Galería Distrito Cu4tro opens the season with Espacios Ocultos, a show of the most recent work by José Manuel Ballester (Madrid, 1960).
“There are, indeed, moments in which we cannot see the wood for the trees. This proverb does not just apply to the contemplation of nature, but also to its transformation into art: it is more than pure coincidence that nature has inspired an entire independent pictorial form — that of landscape painting. As backdrops, landscapes have a long history, but the genre was not able to shake off its subordinate role until well into the seventeenth century (and even then, it was only relatively successful in doing so). The problem lay in that nature itself — and consequently its artistic vision — provoked apprehension and suspicion if it was not humanized in some way. It was only when humanity’s horizons broadened to take on not just planetary but cosmic dimensions that we realized the need to clear our view of that which belittled it: our fears and their corresponding legacy of prejudices. In this sense, landscape painting as a genre has only been fully validated in recent times, when it has been possible to contemplate nature without, let’s say, being seen. This revelation continues to be a growing challenge even today, with no end in sight.
We must begin with these — tightly synthetic — considerations if we wish to take on the project presented to us by José Manuel Ballester . In the first instance, he seeks to “purge” all human anecdotes from historical landscape painting, but he also wants to alter the established visual order of things, inverting the hierarchy, giving priority to that which has traditionally been considered “background”.
…Both these cases imply “subversive” points of view on that which is considered the normal or normalized way of relating to a work of art or a museum. This is not merely to question their paralyzing inertia, but also, ultimately, to “re-make” them. This is the principle behind Ballester’s “clarifying” analyses of the Prado’s famous paintings; in each case his dominant strategy or the script of his investigation has been to clear the canvases of human figures and their impoverished and afflicted actions, leaving us with just the backdrops formed by their respective landscapes.
Ballester’s proposal is, therefore, a complex one — as has been his whole career. A few observations regarding the latter would not go amiss at this point, to illuminate the issues we are examining. Ballester’s first steps as an artist were along the path we know as realist art. He won particular critical appreciation in this field, which hailed a bright future. Nevertheless, he soon showed glimpses of challenging himself in the only way one can, that is, by looking for “complications”. This is best illustrated through the vast and dangerous world of graphic art in which an artist can become mired if he contents himself with mere artisan virtuosity. Ballester did not, but rather he set upon exploring other horizons, such as photography. Neither did he bat an eyelid when it came to confronting other physical and anthropological landscapes, like the now dizzyingly metamorphosing China. In brief, and without providing an exhaustive list of Ballester’s experiments and investigations, it is clear that he has never stopped questioning both his own personal potential and that of his art. In this sense, I don’t believe that Ballester’s career to date can be resumed as that of, for example, a painter’s transition to photographer, but rather as his determination to give free rein to his artistic concerns through the experiences, media, and techniques he has deemed necessary. In reality, Ballester has not and does not merely jump from one stage to the next, but has voluntarily woven together perspectives and papers in such a way that he thinks of painting via photography, and vice versa. And is there not something here that reminds us of the astute way in which Vermeer proposed his elegy to the art of painting via the subtle negation of that which was traditionally considered its ideal regulation?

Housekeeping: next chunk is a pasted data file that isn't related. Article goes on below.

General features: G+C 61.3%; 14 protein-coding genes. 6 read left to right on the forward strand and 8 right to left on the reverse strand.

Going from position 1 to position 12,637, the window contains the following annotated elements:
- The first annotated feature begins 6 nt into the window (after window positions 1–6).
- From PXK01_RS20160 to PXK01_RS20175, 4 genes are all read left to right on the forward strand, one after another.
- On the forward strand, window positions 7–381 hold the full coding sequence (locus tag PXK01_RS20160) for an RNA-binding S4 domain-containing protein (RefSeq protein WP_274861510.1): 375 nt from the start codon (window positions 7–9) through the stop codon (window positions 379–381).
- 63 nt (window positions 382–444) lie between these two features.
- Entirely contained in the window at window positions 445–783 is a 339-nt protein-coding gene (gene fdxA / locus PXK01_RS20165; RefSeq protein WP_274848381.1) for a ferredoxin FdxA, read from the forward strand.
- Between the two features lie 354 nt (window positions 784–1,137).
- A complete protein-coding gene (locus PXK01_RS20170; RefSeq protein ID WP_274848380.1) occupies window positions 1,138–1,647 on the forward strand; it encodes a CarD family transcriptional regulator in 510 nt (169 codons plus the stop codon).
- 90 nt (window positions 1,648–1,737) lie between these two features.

… In any case, in the light of this clarification of principles, let us return to the “theme” of his current exhibition — the distillation of the Prado Museum’s collections, amongst which we find half a dozen famous landscape paintings that have been “interfered with”, that is, paintings which were not fully realized until Ballester transformed them. The selection of works he has made to this end is significant in itself; his incisive chronological notes centre on the sixteenth and seventeenth centuries, which were crucial periods precisely in the history of landscape painting as a genre. Neither can we overlook the fact that his artists are all from the Netherlands and Italy, responsible for the modernization of painting and of landscape painting as a genre.
But ultimately, how should we take on board this chronicle of the temporalization of both landscapes and painting via light, just as Ballester proposes it through his disfiguring manipulation of various historical masterpieces? I believe that we should see it as a meditation on art, whose reflections are still effective today, just as is revealed through Ballester’s vision, through the eyes of the man who prints the mysteries of light.
(From The Woods and the Trees, a foreword to the catalogue of the exhibition, by Francisco Calvo Serraller)